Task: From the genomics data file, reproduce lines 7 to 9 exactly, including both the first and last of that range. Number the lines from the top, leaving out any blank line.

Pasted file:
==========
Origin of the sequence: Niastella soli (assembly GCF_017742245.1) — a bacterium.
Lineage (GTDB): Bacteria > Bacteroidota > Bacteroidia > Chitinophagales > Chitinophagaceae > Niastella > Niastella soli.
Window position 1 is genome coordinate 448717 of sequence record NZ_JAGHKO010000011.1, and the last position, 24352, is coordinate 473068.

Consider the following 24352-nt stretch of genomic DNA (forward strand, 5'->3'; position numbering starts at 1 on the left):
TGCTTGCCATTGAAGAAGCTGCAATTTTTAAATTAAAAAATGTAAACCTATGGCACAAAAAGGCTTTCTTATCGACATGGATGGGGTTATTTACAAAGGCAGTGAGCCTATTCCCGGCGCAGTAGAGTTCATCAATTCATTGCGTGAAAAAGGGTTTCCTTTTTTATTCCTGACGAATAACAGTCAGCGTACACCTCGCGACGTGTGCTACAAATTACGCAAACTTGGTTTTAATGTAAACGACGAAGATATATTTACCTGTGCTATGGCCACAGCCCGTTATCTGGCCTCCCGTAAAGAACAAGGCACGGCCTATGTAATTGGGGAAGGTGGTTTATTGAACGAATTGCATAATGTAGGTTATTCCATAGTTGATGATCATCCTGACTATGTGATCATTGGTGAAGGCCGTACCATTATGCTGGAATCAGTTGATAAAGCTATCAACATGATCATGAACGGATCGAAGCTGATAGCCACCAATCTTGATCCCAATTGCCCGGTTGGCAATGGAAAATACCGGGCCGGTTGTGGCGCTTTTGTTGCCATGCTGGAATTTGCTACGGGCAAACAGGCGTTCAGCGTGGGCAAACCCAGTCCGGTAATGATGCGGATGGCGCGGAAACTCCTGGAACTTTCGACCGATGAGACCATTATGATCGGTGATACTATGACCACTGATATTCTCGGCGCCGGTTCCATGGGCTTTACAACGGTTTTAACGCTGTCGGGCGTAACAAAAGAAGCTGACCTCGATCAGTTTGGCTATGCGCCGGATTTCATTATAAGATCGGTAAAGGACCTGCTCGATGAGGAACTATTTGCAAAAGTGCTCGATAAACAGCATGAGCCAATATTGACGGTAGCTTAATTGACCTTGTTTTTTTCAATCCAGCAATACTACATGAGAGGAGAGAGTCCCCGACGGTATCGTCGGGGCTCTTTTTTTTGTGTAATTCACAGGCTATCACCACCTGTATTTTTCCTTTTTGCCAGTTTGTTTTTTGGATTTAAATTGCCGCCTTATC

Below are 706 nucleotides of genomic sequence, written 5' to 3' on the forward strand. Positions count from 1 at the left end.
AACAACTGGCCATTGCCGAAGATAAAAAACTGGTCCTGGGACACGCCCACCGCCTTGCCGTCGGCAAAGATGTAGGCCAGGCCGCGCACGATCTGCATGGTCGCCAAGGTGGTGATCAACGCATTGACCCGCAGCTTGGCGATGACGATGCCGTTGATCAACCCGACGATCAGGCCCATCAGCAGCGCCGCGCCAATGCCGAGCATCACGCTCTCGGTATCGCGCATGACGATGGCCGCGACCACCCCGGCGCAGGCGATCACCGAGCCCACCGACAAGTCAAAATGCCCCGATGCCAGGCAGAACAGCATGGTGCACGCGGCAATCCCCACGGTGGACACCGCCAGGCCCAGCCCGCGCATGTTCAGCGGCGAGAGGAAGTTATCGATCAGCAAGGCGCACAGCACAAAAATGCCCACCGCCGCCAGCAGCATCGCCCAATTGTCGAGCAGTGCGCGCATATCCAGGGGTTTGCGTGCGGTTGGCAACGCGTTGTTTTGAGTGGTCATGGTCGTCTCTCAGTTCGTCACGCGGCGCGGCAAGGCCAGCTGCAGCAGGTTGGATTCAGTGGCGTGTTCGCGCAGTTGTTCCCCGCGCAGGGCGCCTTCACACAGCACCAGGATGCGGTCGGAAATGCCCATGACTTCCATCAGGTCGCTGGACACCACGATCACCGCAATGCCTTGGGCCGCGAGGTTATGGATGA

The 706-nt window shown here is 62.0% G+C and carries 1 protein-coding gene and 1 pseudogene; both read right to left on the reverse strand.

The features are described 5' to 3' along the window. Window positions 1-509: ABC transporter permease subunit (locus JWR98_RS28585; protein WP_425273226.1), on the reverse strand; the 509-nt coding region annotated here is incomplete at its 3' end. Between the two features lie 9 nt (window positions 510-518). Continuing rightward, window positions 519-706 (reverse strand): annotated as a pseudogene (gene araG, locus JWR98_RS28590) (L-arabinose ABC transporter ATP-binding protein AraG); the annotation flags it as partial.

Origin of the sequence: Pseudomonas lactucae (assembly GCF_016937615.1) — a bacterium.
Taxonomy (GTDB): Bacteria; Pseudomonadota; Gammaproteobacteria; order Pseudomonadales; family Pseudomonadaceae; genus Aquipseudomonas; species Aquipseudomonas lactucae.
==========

AACAACTGGCCATTGCCGAAGATAAAAAACTGGTCCTGGGACACGCCCACCGCCTTGCCGTCGGCAAAGATGTAGGCCAGGCCGCGCACGATCTGCATGGTCGCCAAGGTGGTGATCAACGCATTGACCCGCAGCTTGGCGATGACGATGCCGTTGATCAACCCGACGATCAGGCCCATCAGCAGCGCCGCGCCAATGCCGAGCATCACGCTCTCGGTATCGCGCATGACGATGGCCGCGACCACCCCGGCGCAGGCGATCACCGAGCCCACCGACAAGTCAAAATGCCCCGATGCCAGGCAGAACAGCATGGTGCACGCGGCAATCCCCACGGTGGACACCGCCAGGCCCAGCCCGCGCATGTTCAGCGGCGAGAGGAAGTTATCGATCAGCAAGGCGCACAGCACAAAAATGCCCACCGCCGCCAGCAGCATCGCCCAATTGTCGAGCAGTGCGCGCATATCCAGGGGTTTGCGTGCGGTTGGCAACGCGTTGTTTTGAGTGGTCATGGTCGTCTCTCAGTTCGTCACGCGGCGCGGCAAGGCCAGCTGCAGCAGGTTGGATTCAGTGGCGTGTTCGCGCAGTTGTTCCCCGCGCAGGGCGCCTTCACACAGCACCAGGATGCGGTCGGAAATGCCCATGACTTCCATCAGGTCGCTGGACACCACGATCACCGCAATGCCTTGGGCCGCGAGGTTATGGATGA

The 706-nt window shown here is 62.0% G+C and carries 1 protein-coding gene and 1 pseudogene; both read right to left on the reverse strand.

The features are described 5' to 3' along the window. Window positions 1-509: ABC transporter permease subunit (locus JWR98_RS28585; protein WP_425273226.1), on the reverse strand; the 509-nt coding region annotated here is incomplete at its 3' end. Between the two features lie 9 nt (window positions 510-518). Continuing rightward, window positions 519-706 (reverse strand): annotated as a pseudogene (gene araG, locus JWR98_RS28590) (L-arabinose ABC transporter ATP-binding protein AraG); the annotation flags it as partial.